Oxidative Stress and Aging
Oxidative stress is the major pillar of the theory of aging. As a joke, we often say in the classes that we get old because we have the bad habit of spending our whole life breathing oxygen. Basically it is the oxygen that makes us live, but it is also the one that kills us little by little, that is, that makes us grow old…and what is the relationship between oxygen and aging? The answer boils down to two words: oxidative stress.Periodically, there are O2 molecules that transform into reactive oxygen species, most of which are neutralized by our antioxidant defenses. However, there are always some reactive oxygen species that can bypass our defenses and consequently can cause minor damage to some of our biomolecules. Although these damages do not have much biological significance, when evaluated isolated, as we grow older, they accumulate, and these cumulative damages begin to translate to the loss of some functionalities. Examples are loss of skin plasticity, joint stiffness, loss of sensory ability, etc.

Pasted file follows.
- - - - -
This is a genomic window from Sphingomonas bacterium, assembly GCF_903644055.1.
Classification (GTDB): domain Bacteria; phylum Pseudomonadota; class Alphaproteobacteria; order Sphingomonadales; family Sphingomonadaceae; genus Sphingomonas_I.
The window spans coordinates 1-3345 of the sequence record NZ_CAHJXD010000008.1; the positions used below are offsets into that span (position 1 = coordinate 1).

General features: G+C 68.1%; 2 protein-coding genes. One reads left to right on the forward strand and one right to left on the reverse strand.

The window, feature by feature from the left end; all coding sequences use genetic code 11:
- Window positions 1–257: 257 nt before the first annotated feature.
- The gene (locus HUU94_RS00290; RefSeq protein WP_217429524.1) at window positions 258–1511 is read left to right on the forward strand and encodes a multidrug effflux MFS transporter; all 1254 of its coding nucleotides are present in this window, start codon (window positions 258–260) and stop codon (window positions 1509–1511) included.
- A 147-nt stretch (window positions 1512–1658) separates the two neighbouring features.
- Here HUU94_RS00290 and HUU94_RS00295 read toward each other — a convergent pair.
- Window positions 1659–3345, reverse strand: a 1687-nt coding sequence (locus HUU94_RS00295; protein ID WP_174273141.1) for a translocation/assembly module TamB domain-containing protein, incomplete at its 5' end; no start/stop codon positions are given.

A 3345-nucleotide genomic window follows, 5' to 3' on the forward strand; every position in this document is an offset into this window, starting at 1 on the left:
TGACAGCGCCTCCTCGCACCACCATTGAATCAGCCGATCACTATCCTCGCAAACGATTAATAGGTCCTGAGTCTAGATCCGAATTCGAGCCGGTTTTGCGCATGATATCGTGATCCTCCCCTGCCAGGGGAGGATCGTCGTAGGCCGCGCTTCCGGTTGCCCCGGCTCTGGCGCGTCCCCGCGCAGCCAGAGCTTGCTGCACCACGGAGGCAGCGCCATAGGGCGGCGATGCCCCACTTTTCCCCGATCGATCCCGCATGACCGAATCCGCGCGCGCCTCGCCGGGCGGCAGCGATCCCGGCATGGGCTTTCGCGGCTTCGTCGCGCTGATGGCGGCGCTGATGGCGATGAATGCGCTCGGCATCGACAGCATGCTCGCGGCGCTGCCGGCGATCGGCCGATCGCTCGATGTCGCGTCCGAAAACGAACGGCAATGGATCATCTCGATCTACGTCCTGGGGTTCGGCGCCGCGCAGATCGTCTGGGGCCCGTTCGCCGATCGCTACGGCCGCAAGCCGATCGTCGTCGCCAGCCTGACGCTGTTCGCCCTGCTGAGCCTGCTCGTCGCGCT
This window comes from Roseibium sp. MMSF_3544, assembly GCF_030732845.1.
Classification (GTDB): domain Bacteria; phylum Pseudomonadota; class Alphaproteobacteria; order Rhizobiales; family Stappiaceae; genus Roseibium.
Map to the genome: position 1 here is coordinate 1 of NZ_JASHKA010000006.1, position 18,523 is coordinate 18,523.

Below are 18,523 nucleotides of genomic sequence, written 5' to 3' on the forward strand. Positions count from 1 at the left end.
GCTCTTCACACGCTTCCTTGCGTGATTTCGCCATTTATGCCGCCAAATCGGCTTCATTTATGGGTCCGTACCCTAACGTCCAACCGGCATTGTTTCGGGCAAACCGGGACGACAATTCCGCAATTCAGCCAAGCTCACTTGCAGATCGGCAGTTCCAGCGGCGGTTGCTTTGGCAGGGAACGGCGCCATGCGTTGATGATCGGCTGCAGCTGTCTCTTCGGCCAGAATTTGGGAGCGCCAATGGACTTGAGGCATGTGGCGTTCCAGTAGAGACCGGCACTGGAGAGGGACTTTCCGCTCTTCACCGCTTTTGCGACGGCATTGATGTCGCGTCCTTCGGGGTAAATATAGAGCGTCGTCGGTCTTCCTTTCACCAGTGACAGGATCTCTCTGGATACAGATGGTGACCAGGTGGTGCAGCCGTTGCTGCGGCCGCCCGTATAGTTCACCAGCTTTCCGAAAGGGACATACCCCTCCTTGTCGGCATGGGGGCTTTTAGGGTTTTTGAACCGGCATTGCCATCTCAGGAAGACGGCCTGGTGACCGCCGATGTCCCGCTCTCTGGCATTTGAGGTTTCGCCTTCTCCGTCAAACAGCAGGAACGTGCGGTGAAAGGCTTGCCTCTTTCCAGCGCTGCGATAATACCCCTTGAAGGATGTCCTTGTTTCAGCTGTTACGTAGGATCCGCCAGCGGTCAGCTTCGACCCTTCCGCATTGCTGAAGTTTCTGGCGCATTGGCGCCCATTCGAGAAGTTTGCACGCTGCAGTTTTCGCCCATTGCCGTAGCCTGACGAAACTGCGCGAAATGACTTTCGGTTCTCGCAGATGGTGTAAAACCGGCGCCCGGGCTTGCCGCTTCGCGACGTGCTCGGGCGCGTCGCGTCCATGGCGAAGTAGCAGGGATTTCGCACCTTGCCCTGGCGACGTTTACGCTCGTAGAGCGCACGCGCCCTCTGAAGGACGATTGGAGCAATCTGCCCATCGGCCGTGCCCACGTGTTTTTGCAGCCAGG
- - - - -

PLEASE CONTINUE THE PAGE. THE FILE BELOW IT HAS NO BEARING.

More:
Therefore, everything that can accelerate our metabolic rate has the potential to make us age faster because it increases the production of reactive oxygen species. In this context, the effect of emotional stress is particularly evident! For example, people who have jobs and activities of high stress, age at a much higher rate than those who have a much more relaxed life.Finally, I would like to make it clear that oxidative stress is not the only factor responsible for aging, but it is certainly one of the main ones, so if we want to age more slowly, we have to ensure an adequate balance between the pro-oxidants and the anti-oxidants.